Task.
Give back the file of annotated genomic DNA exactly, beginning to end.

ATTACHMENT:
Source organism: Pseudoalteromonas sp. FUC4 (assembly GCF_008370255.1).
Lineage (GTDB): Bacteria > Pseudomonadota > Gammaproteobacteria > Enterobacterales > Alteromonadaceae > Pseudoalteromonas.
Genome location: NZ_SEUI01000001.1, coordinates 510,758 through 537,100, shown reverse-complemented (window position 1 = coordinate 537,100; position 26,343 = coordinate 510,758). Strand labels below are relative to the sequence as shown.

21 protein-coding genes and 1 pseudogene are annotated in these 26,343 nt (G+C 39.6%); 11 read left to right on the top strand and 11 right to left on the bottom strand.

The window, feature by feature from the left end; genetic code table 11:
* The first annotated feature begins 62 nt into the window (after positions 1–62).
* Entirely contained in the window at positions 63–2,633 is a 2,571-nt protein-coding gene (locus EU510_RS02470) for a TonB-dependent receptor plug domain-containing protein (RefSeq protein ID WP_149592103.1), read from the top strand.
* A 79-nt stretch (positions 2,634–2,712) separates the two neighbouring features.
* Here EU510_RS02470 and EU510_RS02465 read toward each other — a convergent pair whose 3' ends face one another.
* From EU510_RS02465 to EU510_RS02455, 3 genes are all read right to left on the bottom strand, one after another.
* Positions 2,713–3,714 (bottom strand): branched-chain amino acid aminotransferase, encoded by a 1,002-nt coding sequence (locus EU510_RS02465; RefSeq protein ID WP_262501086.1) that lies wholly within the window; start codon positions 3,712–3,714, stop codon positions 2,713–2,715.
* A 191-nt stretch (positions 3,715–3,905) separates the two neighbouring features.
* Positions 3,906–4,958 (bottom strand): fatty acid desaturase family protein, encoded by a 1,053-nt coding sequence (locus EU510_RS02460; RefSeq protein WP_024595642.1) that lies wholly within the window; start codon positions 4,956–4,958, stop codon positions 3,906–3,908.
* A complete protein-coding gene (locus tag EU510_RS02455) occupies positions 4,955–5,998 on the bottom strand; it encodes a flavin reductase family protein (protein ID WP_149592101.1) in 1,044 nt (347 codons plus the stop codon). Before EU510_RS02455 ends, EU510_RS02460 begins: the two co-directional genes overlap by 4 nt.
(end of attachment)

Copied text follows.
Source organism: Pseudoalteromonas sp. FUC4 (assembly GCF_008370255.1).
Lineage (GTDB): Bacteria > Pseudomonadota > Gammaproteobacteria > Enterobacterales > Alteromonadaceae > Pseudoalteromonas.
Genome location: NZ_SEUI01000001.1, coordinates 510,758 through 537,100, shown reverse-complemented (window position 1 = coordinate 537,100; position 26,343 = coordinate 510,758). Strand labels below are relative to the sequence as shown.

21 protein-coding genes and 1 pseudogene are annotated in these 26,343 nt (G+C 39.6%); 11 read left to right on the top strand and 11 right to left on the bottom strand.

The window, feature by feature from the left end; genetic code table 11:
* The first annotated feature begins 62 nt into the window (after positions 1–62).
* Entirely contained in the window at positions 63–2,633 is a 2,571-nt protein-coding gene (locus EU510_RS02470) for a TonB-dependent receptor plug domain-containing protein (RefSeq protein ID WP_149592103.1), read from the top strand.
* A 79-nt stretch (positions 2,634–2,712) separates the two neighbouring features.
* Here EU510_RS02470 and EU510_RS02465 read toward each other — a convergent pair whose 3' ends face one another.
* From EU510_RS02465 to EU510_RS02455, 3 genes are all read right to left on the bottom strand, one after another.
* Positions 2,713–3,714 (bottom strand): branched-chain amino acid aminotransferase, encoded by a 1,002-nt coding sequence (locus EU510_RS02465; RefSeq protein ID WP_262501086.1) that lies wholly within the window; start codon positions 3,712–3,714, stop codon positions 2,713–2,715.
* A 191-nt stretch (positions 3,715–3,905) separates the two neighbouring features.
* Positions 3,906–4,958 (bottom strand): fatty acid desaturase family protein, encoded by a 1,053-nt coding sequence (locus EU510_RS02460; RefSeq protein WP_024595642.1) that lies wholly within the window; start codon positions 4,956–4,958, stop codon positions 3,906–3,908.
* A complete protein-coding gene (locus tag EU510_RS02455) occupies positions 4,955–5,998 on the bottom strand; it encodes a flavin reductase family protein (protein ID WP_149592101.1) in 1,044 nt (347 codons plus the stop codon). Before EU510_RS02455 ends, EU510_RS02460 begins: the two co-directional genes overlap by 4 nt.